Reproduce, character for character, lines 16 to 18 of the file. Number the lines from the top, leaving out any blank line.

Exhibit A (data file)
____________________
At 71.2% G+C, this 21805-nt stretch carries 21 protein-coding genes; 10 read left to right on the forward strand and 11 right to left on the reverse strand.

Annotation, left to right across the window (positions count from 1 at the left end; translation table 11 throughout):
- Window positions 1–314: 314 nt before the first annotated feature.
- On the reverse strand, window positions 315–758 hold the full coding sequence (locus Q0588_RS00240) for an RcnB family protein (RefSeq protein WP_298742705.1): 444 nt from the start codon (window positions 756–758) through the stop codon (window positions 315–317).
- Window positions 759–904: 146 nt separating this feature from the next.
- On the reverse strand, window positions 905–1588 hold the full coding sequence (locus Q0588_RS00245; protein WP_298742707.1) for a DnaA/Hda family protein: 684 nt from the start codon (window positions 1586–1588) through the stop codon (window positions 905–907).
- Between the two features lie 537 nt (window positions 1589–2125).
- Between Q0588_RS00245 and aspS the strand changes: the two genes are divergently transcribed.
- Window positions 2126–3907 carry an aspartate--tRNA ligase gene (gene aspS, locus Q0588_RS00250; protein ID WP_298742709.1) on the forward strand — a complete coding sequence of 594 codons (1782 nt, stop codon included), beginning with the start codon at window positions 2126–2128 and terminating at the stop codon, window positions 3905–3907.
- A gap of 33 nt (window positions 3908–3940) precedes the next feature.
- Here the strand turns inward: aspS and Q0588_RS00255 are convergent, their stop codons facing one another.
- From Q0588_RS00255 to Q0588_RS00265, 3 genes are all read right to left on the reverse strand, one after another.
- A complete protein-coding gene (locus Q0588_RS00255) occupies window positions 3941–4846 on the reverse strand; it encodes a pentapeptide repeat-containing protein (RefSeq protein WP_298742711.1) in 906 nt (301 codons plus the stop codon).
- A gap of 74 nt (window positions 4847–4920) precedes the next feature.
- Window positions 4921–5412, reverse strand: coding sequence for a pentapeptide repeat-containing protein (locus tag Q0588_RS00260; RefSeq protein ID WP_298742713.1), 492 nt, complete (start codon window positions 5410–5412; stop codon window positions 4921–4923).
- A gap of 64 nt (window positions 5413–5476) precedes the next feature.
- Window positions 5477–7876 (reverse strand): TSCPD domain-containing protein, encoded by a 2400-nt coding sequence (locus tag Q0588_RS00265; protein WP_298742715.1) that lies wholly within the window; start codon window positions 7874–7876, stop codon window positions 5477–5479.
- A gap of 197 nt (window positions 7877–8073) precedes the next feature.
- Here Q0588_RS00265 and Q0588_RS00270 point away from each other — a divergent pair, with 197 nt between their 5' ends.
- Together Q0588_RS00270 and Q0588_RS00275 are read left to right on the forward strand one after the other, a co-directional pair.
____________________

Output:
- A gap of 64 nt (window positions 5413–5476) precedes the next feature.
- Window positions 5477–7876 (reverse strand): TSCPD domain-containing protein, encoded by a 2400-nt coding sequence (locus tag Q0588_RS00265; protein WP_298742715.1) that lies wholly within the window; start codon window positions 7874–7876, stop codon window positions 5477–5479.
- A gap of 197 nt (window positions 7877–8073) precedes the next feature.